Summary of Stakeholder Feedback

Patentees, their trade associations, and a number of other industry affiliated stakeholders were opposed to the shorter compliance period, arguing that it runs counter to the government’s rationale for delaying the CiF date of the Regulations until July 1, 2021.  In addition to objecting to the compressed compliance period as an insufficient amount of time for patentees to inform their parent company and make the necessary changes to their internal business practices, opponents of the proposal maintained that there are a number of downstream factors outside of the control of patentees that would simply not enable even the speediest list price reductions to be reflected in the market within one six-month filing period. For example, it was claimed that updates to public drug plan formularies require significant lead time and occur on a prescribed schedule that may or may not coincide with the PMPRB’s July to December reporting period.

Best Medicines Coalition: “Collectively, we consider it regrettable that the Government has not proceeded with implementing specific elements of the regulations which would bring prices in line with comparable countries.”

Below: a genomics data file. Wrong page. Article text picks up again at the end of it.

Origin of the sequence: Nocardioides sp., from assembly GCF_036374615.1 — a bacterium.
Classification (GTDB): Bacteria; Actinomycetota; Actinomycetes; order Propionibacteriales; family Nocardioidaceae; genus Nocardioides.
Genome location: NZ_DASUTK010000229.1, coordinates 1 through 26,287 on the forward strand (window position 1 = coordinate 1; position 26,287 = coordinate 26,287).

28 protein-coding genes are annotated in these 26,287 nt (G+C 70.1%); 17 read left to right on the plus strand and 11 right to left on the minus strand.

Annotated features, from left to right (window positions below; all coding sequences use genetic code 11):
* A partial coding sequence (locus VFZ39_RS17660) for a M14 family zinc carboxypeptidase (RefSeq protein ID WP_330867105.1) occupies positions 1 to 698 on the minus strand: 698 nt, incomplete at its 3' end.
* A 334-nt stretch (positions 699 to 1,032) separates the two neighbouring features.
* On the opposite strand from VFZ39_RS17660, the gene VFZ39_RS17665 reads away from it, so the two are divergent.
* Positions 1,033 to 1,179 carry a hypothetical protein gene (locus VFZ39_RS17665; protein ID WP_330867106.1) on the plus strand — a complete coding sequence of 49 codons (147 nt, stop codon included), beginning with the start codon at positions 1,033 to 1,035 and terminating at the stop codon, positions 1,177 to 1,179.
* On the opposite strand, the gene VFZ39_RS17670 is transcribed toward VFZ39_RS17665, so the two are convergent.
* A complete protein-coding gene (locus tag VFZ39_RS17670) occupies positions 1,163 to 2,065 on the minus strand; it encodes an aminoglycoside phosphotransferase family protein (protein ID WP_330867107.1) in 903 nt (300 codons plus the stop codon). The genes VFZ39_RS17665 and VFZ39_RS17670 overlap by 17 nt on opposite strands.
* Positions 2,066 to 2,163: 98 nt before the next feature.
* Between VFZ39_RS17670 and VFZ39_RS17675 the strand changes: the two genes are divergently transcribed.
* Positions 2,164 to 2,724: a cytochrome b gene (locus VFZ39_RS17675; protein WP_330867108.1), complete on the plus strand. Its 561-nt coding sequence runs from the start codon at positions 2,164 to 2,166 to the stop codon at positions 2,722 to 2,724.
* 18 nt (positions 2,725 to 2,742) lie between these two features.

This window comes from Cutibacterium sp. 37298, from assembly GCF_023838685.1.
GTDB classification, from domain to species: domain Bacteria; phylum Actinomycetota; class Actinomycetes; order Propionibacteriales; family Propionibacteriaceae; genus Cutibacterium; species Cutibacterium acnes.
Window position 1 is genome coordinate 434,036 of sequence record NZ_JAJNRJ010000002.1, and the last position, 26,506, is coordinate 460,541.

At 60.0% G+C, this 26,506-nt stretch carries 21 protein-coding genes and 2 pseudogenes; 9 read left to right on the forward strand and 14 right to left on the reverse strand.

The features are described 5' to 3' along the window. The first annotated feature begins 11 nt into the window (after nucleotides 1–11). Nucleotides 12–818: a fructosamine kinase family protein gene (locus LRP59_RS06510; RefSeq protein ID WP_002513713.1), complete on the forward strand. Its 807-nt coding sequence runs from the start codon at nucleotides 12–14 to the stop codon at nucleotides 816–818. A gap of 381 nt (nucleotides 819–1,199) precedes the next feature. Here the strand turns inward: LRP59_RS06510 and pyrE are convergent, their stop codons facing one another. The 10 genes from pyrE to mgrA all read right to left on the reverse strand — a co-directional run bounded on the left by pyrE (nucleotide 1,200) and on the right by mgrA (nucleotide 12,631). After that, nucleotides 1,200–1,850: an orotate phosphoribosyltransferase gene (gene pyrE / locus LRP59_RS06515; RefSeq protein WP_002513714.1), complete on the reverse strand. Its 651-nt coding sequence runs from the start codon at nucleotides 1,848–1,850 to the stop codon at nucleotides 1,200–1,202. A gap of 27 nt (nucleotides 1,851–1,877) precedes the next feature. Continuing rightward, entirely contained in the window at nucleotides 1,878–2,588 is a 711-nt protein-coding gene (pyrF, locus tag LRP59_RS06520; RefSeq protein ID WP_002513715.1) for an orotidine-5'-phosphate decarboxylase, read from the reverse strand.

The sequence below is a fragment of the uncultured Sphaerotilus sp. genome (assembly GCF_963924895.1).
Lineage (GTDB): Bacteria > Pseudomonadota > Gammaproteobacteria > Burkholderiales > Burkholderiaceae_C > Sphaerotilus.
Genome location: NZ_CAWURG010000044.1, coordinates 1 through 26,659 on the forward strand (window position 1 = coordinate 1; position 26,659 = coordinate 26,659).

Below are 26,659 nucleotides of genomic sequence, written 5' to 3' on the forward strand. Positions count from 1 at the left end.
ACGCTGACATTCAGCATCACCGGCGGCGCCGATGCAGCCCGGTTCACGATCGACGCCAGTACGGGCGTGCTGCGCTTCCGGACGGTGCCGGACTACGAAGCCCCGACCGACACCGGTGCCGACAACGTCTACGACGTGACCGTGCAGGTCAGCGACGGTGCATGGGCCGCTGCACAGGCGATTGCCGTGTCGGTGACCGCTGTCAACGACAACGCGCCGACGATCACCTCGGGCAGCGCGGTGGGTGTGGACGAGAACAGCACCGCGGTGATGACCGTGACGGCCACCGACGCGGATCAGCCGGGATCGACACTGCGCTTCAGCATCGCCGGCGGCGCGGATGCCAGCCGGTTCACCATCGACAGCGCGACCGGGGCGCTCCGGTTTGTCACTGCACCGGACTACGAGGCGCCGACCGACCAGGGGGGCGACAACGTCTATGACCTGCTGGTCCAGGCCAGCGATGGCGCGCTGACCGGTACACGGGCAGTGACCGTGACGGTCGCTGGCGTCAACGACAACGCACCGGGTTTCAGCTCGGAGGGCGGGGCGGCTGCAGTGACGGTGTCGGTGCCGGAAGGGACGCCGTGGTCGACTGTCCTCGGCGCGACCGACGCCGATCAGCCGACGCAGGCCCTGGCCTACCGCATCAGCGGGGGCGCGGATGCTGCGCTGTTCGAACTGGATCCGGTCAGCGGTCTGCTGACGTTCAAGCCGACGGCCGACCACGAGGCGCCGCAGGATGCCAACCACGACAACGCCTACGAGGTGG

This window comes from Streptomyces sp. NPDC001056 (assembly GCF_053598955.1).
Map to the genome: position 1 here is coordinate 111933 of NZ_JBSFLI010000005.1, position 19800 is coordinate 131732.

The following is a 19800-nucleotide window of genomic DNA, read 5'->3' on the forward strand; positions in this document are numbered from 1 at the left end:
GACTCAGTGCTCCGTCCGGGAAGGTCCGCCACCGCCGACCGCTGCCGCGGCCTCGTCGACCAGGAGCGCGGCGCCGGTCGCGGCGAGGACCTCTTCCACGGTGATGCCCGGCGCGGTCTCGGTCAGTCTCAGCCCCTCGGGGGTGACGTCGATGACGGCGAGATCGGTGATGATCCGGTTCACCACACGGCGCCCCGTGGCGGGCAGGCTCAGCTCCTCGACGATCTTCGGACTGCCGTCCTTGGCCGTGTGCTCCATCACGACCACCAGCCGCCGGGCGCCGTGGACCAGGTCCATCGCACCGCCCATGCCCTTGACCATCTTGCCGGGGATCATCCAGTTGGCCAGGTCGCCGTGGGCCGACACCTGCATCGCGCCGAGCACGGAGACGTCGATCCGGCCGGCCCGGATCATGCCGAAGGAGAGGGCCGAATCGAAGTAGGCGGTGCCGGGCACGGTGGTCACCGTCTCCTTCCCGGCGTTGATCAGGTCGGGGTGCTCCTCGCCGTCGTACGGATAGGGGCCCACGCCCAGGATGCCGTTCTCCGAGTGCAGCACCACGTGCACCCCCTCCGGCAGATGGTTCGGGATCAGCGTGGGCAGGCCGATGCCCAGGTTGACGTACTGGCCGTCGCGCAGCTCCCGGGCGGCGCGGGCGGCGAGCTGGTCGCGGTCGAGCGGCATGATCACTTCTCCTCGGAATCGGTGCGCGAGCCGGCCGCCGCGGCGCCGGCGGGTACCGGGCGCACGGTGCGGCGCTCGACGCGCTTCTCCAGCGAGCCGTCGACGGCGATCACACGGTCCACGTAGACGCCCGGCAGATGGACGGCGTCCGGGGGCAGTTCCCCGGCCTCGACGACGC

Submissions from the Canadian Life and Health Insurance Association (CLHIA), the association representing private insurers in Canada, and the British Columbia (BC) Ministry of Health expressed strong support for the proposal to retain the January 1, 2022 compliance date for the MLP and urged the government not to further extend the CiF date.  These views were echoed in a February 8, 2021, letter to the Minister of Health from the Best Medicines CoalitionFootnote 1, a national alliance of 29 patient advocacy organizations, which exhorted the government to move forward with the implementation of the new basket of comparator countries to “bring down list prices, without delay.”Footnote 2

Analysis and Decision

According to the Regulatory Impact Analysis Statement (RIAS) that accompanied publication of the Order-in-Council amending the coming into force date of the Regulations to July 1, 2021Footnote 3, its purpose was to provide patentees with additional time to prepare for the new reporting obligations and to further familiarise themselves with the PMPRB’s final Guidelines, which were issued on October 23, 2020. No mention is made in the RIAS of an intent to provide industry with further time to actually comply with the requirements of the amended Regulations once in force.  As this is the second six-month delay from the original CiF date of July 1, 2020, patentees will have had ample time to prepare and familiarize themselves with the regime and will have been aware of the January 1, 2022, MLP compliance date since at least as far back as October 2020.